E-Cigarettes – Smoking HEALTH THREATS – Top 5 Most Dangerous New Addiction
Some believe that the Voluntary Tobacco Control Act of the united kingdom (VTCA) could be likened to the brand new smoking ban in some elements of the US, the Voluntary Tobacco Control Act. The act bans the sale of flavored tobacco and the usage of a lot of the many additives that are used to create tobacco products taste good. For example, you will find a ban on the addition of certain flavoring agents to e-liquids. If the united kingdom government can get this sort of ban across the US, it could have a major effect on the amount of e-cigarette use.
Addititionally there is some concern concerning the long-term effects of e-cigarettes on health. Some experts declare that e-cigs have almost twice the amount of harmful chemicals when compared with cigarettes, and that the chemicals cause cancer and other diseases long-term. Many researchers argue that smoking is more harmful than taking an electronic puff, but they admit that there surely is no way to determine just how much damage vaporized cigarettes do to your body over the long-term.
The British government claims that it has taken a “weed” spread the VTA and is focusing its efforts on regulating cigarette smoking instead. This is not entirely true, however. As smoking is now classed as a criminal offence, the government can apply tougher regulations to those who still smoke, including vapourisers. Which means that the VTA is basically a marketing stunt, with the British government probably hoping that other countries will follow suit and curb vaporizing cigarettes so as to bring in more foreign tourism.
The analysis published in the British Medical Journal claims to possess evidence that suggests that e-cigs contain around five times more tar than cigarettes. This seems like an especially frightening figure, since all but two of the world’s largest countries have laws against selling tobacco products which contain any tobacco at all. In addition, it means that the amount of individuals who are estimated to be using vaporisers every year is growing exponentially. Because you can well know, lots of people have a problem with nicotine withdrawal symptoms. If there have been only five times more tar in the common e-cigarette, then that would be worrying, but the study published in the British Medical Journal suggests that there’s a lot more that should be worried about in terms of vaporising cigarettes.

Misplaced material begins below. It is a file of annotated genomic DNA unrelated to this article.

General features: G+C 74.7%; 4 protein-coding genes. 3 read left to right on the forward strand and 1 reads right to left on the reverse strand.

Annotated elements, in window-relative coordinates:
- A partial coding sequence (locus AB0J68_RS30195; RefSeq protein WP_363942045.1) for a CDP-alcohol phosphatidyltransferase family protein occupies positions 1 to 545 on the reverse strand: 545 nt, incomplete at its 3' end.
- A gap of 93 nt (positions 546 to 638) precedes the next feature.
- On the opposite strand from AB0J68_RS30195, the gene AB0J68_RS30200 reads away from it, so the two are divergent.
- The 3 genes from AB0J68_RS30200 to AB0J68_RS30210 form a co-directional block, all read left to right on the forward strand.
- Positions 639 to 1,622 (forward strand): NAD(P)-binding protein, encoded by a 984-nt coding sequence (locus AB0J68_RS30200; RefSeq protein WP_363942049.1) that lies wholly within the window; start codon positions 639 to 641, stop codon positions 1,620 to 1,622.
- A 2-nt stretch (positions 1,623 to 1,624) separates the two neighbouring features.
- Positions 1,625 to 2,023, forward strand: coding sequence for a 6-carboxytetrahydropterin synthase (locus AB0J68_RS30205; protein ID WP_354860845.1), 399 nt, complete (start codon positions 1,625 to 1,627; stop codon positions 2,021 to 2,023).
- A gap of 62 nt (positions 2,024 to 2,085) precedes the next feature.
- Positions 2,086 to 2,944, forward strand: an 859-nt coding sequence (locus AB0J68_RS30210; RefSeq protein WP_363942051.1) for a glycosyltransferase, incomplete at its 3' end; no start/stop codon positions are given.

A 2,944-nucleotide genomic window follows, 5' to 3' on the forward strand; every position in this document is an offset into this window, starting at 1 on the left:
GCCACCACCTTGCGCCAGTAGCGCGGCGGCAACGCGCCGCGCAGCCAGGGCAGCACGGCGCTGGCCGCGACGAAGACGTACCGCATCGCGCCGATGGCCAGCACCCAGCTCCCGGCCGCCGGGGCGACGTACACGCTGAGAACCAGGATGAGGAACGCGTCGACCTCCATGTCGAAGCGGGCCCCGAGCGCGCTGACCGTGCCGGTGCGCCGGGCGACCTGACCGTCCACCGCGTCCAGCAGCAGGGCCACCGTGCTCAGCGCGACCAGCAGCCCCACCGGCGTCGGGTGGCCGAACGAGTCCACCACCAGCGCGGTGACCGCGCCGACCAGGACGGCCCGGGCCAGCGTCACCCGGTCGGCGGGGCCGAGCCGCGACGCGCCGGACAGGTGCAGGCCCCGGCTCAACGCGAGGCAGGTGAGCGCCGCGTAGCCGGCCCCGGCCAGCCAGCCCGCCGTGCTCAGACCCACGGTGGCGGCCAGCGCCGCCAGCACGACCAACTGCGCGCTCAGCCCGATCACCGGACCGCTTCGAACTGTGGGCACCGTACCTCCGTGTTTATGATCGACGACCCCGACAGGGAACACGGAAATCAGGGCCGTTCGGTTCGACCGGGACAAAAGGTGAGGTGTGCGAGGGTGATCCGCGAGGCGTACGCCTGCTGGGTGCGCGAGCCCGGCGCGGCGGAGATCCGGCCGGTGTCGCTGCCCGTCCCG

The study viewed both children, and adults, and discovered that long-term users of electric cigarettes had higher incidences of chronic bronchitis and asthma. They also had significantly increased likelihood of having a stroke. While the authors don’t think that this was caused solely by the electronic cigarettes, they believe that the combination of increased tar and nicotine might be a cause. The outcomes are inconclusive, but the authors state that more research is needed.
The second paper published today looks at the second of the smoking tobacco dangers: youth smoking prevalence. This time the focus is on the long-term effects of e-cigarettes on adolescent smoking prevalence. As we’ve known for quite a while now, there are significant links between long-term usage of any tobacco product, including cigarettes, and youth smoking prevalence. The study compared the rates of adolescent smoking prevalence before the availability of electronic cigarettes and the rates of adult smoking prevalence and found very strong evidence that e-cigarette use was a contributing factor.
When looking at the second major danger that is associated with vapourising cigarettes, the researchers found one more reason to be concerned. That danger may be the potential short-term side effects of long-term use. The consequences on brain development are particularly worrying, as the brains of teenagers and children are still developing, and may not have the ability to fully process all the toxins contained in the e-arette smoke. The short-term ramifications of smoking on brain development can range from increased attention problems, to loss of memory, to increased moodiness.
While each one of these risks might seem worrying, one area that is not usually considered is that of teenage lung injury. E-smoking is a leading reason behind chronic bronchitis, the leading reason behind childhood asthma. The type of using e-cigarettes regularly, the chance of getting chronic bronchitis is significantly increased. Although it isn’t known exactly why, the Vape Shop consensus seems to indicate the truth that e-cigarette use escalates the rate of airflow through the airways, which in turn increases the odds of trapping airborne irritants and pathogens in the lungs. The long-term consequences of this kind of lung injury are unknown, but e-cigarettes might turn out to be an important cause of chronic bronchitis down the road.